The mystery of Multiple Sclerosis

May 2, 2023

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Multiple Sclerosis (MS) is one of the most common non-traumatic disabling diseases affecting young adults today, amounting to over one million people in Europe alone. Despite this, there is still no consensus on the exact cause.

What is MS?

Our nerves are covered with a sheath, called myelin, that allows us to transmit information efficiently. MS is the loss of this myelin sheath. More specifically, it is an autoimmune disorder where a person’s immune system attacks the healthy tissue. Similarly to how an electric cable has a protective coating to avoid signal loss, it is necessary for our nerves to have this protective sheath to enable the proper transmission of information.

Unlike cerebral palsy or strokes, MS is non-traumatic, and the cause is still debated upon. What we do know is that MS is most commonly diagnosed in young individuals between 20 and 40 years and the most prevalent symptoms individuals will experience are:

While the exact cause has yet to be determined, there is mounting evidence for both genetic and environmental factors.

In regards to environmental factors, studies have found that the prevalence of MS is higher the further north people live. This is accredited to vitamin D deficiencies associated with less sunlight. Naturally produced vitamine D is believed to improve immune function and thus help protect against autoimmune diseases. Beyond this, MS has been associated with viral infections (Epstein-Barr virus), obesity and smoking.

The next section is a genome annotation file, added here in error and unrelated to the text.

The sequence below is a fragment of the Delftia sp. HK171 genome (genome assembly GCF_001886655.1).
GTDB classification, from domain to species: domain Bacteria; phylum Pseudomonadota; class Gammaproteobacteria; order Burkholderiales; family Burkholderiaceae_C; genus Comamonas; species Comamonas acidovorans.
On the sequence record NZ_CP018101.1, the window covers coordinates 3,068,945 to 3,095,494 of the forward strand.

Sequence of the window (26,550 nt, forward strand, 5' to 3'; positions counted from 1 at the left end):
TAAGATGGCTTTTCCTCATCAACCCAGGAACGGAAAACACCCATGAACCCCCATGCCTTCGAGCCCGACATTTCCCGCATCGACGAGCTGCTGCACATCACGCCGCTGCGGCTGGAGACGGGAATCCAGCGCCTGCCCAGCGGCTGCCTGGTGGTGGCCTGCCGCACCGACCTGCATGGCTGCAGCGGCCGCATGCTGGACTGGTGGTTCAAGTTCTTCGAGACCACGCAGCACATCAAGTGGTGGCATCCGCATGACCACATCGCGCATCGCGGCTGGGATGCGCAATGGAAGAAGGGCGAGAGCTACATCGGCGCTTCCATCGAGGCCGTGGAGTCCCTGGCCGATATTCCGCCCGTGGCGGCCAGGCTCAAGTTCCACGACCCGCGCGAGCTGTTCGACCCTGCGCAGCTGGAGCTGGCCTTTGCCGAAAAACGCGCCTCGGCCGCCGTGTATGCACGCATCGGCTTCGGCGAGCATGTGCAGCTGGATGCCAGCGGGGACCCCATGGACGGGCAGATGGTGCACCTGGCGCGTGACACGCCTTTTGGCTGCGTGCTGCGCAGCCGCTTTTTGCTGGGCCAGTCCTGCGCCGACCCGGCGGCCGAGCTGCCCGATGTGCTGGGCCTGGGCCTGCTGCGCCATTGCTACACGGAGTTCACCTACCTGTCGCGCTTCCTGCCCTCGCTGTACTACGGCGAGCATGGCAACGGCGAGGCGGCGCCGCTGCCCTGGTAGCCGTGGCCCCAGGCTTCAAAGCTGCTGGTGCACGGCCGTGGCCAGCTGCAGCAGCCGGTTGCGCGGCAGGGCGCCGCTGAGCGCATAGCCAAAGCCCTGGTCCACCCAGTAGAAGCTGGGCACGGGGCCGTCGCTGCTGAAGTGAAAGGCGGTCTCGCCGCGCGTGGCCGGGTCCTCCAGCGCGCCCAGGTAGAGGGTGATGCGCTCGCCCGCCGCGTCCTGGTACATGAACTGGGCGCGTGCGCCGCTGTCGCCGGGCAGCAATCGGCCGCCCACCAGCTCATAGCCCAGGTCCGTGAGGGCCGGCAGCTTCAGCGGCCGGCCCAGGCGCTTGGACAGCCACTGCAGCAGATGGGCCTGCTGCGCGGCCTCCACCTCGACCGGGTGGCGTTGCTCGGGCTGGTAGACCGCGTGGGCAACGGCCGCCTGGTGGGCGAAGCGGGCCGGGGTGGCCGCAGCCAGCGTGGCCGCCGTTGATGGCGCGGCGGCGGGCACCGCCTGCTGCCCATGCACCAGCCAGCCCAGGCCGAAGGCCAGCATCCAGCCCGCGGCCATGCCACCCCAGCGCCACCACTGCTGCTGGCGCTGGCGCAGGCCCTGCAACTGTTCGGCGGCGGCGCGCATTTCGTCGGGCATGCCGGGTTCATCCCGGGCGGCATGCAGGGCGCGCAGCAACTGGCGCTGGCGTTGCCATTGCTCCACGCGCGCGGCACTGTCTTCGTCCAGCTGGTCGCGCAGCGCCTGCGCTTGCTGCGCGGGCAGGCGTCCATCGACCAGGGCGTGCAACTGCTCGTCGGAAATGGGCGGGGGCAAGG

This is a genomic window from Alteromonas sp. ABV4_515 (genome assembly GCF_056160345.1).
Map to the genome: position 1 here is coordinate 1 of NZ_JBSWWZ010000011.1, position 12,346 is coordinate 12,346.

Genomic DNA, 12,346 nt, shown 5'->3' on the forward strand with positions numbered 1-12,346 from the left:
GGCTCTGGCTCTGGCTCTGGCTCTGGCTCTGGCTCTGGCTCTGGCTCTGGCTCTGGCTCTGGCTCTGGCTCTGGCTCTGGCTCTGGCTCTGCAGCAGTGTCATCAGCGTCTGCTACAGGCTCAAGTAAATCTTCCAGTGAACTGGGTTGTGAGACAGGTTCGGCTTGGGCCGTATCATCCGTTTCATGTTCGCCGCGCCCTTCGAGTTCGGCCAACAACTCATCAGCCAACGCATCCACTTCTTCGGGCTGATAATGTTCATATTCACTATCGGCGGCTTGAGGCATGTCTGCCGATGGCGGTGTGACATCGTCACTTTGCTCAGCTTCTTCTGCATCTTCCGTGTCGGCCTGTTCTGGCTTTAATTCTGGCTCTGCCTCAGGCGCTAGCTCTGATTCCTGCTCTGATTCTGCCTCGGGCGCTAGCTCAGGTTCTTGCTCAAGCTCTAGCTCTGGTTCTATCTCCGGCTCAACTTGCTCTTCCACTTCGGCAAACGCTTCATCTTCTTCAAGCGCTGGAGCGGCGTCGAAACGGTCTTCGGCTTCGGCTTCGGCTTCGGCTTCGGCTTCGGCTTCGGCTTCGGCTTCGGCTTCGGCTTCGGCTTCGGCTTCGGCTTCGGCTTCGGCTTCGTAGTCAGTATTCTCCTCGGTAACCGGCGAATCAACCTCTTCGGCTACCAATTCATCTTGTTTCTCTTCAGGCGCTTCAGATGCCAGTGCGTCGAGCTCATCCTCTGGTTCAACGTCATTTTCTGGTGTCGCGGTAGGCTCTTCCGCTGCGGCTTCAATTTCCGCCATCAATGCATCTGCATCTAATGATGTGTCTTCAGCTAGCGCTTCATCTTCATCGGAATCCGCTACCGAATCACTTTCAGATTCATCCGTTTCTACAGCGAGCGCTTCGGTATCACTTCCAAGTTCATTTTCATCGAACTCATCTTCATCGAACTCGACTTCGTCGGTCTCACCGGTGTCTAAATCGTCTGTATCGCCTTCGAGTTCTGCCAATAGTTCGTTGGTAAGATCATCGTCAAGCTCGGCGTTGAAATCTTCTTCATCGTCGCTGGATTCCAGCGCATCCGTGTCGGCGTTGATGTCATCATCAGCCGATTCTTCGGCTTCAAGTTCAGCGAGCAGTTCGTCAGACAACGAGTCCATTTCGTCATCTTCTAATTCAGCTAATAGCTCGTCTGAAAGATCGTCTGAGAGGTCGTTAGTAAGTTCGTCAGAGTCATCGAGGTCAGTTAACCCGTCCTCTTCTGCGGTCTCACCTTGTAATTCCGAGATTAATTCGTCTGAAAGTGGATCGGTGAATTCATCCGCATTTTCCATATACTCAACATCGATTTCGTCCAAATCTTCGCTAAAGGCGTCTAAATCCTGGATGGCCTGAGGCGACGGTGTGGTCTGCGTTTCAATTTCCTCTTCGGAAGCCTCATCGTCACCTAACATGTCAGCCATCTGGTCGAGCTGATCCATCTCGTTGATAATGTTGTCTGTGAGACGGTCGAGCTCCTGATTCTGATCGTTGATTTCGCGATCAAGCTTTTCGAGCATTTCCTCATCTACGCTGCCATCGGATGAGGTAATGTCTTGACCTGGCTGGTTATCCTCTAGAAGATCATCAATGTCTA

There is currently no cure for MS, but various treatment options are available to manage symptoms and slow disease progression.Fortunately, a lot of research is being done to both identify exact causes of MS and to find the best treatment plans. These include disease-modifying therapies such as interferons, glatiramer acetate, and oral medications such as fingolimod, teriflunomide, and dimethyl fumarate, which work by modulating immune system function. Symptomatic treatments include corticosteroids for acute relapses, muscle relaxants for spasticity, and antidepressants for mood disorders. Rehabilitation therapies such as physical and occupational therapy can also help manage symptoms and improve quality-of-life.

Diseases similar to MS

MS is the most common autoimmune disorder affecting the central nervous system, but not the only one. In recent years, neuromyelitis optica spectrum disorder (NMOSD) and myelin oligodendrocyte glycoprotein-antibody disease (MOGAD) have been identified as distinct disorders different from MS. Proper identification of these diseases is vital for proper treatment plans and interventions. The most relevant distinguishing factors identified by the MS nurse pro blog are listed in the table below.






Commonly affected age




Sex (female:male)





Any, mostly Caucasian

Any, African-American and Asian at higher risk

Any, unclear ethnic differences

Disease course

Relapsing (85%) or progressive from onset (15%); secondary progression can develop in relapsing form

Relapsing (>95%); progressive course extremely rare

Relapsing (50%) or monophasic (50%); progressive course is rare

Recovery from attacks

Generally good

Often incomplete, leading to permanent CNS damage

Generally good despite severe attacks

Key symptoms

Often fatigue or cognitive impairment

Severe vision impairment

Vision impairment, often with better recovery than in NMOSD

Area postrema syndrome


Sometimes seen





Sometimes seen


AQP4 antibody seronegative

AQP4 antibody seropositive




There are MS platforms around the world looking for members, donations and are there to provide information to anyone wanting to learn more. At Madglove, we are enthusiastic about creating and being part of communities such as these. Below are some of the larger MS platforms around the world:






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